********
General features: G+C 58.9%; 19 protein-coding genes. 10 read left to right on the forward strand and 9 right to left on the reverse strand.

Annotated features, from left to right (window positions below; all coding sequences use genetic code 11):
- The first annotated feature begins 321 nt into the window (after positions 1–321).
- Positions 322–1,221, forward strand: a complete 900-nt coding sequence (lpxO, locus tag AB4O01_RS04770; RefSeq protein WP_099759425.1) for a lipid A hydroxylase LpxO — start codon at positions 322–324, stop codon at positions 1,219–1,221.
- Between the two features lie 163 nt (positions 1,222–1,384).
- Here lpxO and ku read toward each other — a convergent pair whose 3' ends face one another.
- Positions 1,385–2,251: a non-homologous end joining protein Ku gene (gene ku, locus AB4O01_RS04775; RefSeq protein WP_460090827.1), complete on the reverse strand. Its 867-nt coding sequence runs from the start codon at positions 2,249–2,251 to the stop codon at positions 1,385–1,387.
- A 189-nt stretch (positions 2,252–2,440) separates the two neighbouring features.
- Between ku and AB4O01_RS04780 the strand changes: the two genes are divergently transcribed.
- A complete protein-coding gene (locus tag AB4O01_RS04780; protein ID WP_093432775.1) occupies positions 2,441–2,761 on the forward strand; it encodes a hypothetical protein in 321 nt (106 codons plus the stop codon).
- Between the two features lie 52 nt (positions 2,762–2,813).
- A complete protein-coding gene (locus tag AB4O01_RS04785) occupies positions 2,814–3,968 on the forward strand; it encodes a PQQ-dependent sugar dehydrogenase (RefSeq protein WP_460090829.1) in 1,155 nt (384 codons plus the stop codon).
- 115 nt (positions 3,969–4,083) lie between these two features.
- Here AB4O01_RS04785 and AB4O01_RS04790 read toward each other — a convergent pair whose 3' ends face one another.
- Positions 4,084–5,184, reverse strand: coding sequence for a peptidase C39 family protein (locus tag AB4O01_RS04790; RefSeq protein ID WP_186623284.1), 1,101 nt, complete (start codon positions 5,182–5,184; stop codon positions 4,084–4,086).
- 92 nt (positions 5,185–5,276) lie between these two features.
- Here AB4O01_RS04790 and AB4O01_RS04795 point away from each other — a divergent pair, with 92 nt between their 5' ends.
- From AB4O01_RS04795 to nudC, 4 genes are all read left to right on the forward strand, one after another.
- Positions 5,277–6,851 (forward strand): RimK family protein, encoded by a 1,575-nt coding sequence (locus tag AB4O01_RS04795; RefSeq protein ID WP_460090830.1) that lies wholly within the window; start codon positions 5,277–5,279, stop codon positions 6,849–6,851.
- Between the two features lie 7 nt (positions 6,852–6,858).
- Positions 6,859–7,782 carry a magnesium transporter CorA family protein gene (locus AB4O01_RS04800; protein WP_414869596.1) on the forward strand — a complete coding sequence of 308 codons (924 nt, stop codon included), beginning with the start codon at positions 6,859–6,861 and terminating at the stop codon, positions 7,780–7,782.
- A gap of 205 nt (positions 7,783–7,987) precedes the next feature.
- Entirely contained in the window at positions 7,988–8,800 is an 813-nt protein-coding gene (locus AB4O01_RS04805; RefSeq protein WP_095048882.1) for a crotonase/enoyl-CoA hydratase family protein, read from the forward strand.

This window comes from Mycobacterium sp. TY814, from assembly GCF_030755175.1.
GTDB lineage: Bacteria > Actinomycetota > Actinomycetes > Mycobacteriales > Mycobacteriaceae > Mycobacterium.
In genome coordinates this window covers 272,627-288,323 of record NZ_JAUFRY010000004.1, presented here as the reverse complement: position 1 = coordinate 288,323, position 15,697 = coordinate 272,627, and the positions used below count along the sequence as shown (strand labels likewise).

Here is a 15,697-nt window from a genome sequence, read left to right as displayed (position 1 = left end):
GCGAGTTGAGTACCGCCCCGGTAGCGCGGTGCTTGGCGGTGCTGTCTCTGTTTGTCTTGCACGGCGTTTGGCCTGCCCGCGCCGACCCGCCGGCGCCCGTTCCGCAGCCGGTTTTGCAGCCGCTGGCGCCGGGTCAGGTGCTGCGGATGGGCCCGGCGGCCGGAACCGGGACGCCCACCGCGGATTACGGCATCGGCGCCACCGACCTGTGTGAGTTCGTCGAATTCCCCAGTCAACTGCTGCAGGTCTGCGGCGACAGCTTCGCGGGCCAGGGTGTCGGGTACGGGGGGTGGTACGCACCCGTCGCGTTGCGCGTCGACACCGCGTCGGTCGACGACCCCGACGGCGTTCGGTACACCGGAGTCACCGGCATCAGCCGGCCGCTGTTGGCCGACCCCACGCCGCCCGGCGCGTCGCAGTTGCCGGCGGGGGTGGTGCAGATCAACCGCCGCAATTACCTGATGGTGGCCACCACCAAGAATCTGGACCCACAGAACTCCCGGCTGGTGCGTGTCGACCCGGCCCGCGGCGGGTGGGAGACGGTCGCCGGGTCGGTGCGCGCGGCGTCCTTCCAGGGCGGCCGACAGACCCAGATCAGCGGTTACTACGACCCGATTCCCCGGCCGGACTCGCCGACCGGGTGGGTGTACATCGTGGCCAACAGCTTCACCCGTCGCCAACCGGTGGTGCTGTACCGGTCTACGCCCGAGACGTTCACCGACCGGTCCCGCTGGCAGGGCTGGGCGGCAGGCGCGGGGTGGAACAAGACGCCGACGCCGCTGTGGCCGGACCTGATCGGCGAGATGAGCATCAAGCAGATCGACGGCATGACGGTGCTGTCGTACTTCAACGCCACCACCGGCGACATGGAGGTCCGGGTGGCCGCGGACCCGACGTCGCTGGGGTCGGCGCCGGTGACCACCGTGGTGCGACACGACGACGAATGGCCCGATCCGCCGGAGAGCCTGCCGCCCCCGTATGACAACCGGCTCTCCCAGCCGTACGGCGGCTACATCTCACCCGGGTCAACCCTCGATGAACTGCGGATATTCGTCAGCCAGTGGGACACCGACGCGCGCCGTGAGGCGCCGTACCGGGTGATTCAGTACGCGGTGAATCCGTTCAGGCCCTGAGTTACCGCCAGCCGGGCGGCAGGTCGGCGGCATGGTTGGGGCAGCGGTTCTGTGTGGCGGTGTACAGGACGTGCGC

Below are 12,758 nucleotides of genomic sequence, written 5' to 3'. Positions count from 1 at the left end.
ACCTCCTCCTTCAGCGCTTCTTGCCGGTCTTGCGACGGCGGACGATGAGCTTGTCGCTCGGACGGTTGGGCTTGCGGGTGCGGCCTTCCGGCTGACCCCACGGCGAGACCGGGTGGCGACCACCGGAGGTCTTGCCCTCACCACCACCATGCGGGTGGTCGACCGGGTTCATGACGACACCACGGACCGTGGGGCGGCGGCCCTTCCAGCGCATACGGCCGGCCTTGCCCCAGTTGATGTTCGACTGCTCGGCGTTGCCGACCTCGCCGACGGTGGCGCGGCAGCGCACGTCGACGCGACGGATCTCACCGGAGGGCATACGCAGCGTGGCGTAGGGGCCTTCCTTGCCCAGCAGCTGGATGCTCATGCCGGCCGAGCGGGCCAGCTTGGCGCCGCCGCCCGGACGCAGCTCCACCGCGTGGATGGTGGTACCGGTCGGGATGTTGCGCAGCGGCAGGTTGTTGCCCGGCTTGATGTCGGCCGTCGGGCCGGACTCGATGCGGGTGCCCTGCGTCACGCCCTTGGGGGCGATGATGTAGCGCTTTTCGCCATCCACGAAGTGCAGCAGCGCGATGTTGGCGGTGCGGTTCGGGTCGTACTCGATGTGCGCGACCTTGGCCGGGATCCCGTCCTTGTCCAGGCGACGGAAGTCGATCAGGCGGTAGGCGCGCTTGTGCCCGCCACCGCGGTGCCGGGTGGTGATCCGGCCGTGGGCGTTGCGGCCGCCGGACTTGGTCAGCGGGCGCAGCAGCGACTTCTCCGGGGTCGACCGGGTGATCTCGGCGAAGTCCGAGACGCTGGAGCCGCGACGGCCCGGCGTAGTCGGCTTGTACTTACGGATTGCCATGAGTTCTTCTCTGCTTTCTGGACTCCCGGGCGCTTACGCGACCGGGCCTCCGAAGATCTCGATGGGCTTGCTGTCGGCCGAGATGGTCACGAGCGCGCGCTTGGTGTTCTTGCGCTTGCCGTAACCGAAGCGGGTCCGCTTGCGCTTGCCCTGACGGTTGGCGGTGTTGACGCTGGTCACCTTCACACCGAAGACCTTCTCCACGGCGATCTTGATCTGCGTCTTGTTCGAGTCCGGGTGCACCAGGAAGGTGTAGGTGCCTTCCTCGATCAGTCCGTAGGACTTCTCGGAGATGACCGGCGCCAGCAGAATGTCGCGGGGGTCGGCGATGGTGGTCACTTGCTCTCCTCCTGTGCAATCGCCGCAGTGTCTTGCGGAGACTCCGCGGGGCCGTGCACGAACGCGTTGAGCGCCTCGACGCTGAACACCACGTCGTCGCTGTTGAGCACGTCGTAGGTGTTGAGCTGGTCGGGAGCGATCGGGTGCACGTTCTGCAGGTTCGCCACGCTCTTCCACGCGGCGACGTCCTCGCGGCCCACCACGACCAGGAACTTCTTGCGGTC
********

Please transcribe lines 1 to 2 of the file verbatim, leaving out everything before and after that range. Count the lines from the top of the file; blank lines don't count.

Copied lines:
General features: G+C 58.9%; 19 protein-coding genes. 10 read left to right on the forward strand and 9 right to left on the reverse strand.

Annotated features, from left to right (window positions below; all coding sequences use genetic code 11):